How To Trim Two Windows as One

Hello everyone, it's John! I thought I would take over the blog for a "how to" post on one of my many projects at Content. I will apologize in advance since Courtney is a much better writer than I am, but maybe you'll learn something new or useful from me.

Woodworker note: Courtney edited this post, noting some of my technical terms were not exactly layman friendly (Not everyone is a woodworking sorcerer John!). You'll see these terms noted with an asterisk * and defined at the end of the post.

The project I am going to walk you through is a redo of the trim on the master bathroom windows. As you can see from the photo below, the trim isn't anything special....

Before: Original trim around master bathroom windows



There were a couple things that bothered me about the trim. One, the trim was just boring. Two, I hated the fact that the trim was at the same level as the drywall. Normally, trim around a window sticks out an inch or two, and does not sit flush with the surrounding wall. Unfortunately, after years of added repair, insulation, drywall and plaster, this is a very common occurrence in old houses.

After plenty of thinking, I came up with a plan. I wanted to combine the two windows as one to make it more of a focal point, framing the claw foot tub underneath. So, last weekend, I picked up a bunch of finger jointed* primed pine and got to work. 

Everyone needs a pickup. A board or two.


The first step was to rip out the old trim, repair the surrounding drywall and get it ready for the new trim work. Look at that old lath! We contemplated keeping this natural wood exposed, but as an exterior wall and we would never have been able to insulate properly.


Blank canvas


The next step was to fabricate the stool*. I used a 1" x 6" and cut it to length on the miter saw* and then ripped it down to 4 ¾” on the table saw*.


Stool to length on miter saw.




Ripping stool to width on table saw.




Once I had it to size, I brought it into the bathroom, held it in place, marked where the window openings where and took down the measurements so I could notch out the sill.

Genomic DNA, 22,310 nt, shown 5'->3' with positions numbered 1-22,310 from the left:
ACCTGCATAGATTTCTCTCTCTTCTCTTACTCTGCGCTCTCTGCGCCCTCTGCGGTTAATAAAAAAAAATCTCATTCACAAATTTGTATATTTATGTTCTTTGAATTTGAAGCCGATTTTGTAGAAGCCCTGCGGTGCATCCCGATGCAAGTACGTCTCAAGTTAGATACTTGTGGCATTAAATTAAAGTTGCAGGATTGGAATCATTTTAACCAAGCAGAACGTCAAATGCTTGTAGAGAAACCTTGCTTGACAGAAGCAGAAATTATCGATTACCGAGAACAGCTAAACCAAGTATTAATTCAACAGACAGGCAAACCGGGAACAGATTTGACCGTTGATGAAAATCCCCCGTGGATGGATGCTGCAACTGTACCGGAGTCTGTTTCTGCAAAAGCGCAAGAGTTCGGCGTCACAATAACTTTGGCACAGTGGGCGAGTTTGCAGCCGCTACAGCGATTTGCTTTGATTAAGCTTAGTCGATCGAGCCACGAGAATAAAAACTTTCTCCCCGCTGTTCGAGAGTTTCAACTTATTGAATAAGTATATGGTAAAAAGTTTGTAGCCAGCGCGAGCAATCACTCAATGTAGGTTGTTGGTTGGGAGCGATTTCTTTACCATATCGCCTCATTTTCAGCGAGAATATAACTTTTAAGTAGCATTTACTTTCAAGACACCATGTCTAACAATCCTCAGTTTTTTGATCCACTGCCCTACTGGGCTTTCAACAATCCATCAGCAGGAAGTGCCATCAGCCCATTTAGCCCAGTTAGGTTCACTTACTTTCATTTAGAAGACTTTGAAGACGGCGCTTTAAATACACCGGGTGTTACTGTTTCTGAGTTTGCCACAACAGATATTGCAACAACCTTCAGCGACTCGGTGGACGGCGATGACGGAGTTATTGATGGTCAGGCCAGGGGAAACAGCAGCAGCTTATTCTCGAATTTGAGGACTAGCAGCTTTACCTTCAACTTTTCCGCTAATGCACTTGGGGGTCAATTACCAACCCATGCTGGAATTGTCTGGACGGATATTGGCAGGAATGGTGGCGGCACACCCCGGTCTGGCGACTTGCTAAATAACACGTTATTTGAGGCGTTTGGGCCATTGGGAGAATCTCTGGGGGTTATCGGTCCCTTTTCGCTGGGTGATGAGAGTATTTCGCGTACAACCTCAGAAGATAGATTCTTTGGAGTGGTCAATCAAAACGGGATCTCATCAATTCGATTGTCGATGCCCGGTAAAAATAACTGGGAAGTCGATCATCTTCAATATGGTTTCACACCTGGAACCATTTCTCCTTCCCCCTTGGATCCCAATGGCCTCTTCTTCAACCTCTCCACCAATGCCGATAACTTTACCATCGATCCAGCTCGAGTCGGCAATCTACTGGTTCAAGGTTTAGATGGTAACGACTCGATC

Marking measurements

After I finished marking out the layout, I took it back outside to the sawhorses where lucky for me it was balmy 12 degrees out. I took the jigsaw* to it and brought it back inside for a test fit. All seemed to fit fine (looking back I know I should have made an adjustment or two).

 



Next stop was the router table to put the profile on it. The bottom edge got a wavy profile and the top a simple roundover to give it the completed look. Back at the window I leveled it and nailed it in.




Routing stool profile


With the stool in place it was time to turn my attention to the area between the two windows. I decided that the I wanted to do some large beading in the space between them.

To accomplish this, I cut a piece of 1/2" birch plywood to fit the area between them. After deciding on the positions of the beading I took the piece of ply to the router table where using a 1/2 straight bit I put in 1/4" deep dados* the length of the plywood to accommodate 1/2 dowels (more on that later). Once that was done I fit it between the windows and nailed it in place.

Plywood panel cut to size with dados

Stool and plywood panel in place

Then, it was time to turn my attention to packing out (thicken) the window jambs* a 1/2" to make up for the 1/2" drywall that wasn't there when the windows were originally installed 100+ years ago. This was also the reason I used 1/2" plywood in the previous step. I could just have put some plain 1/2" rips of wood in but that would have been way to easy. So here is what I did.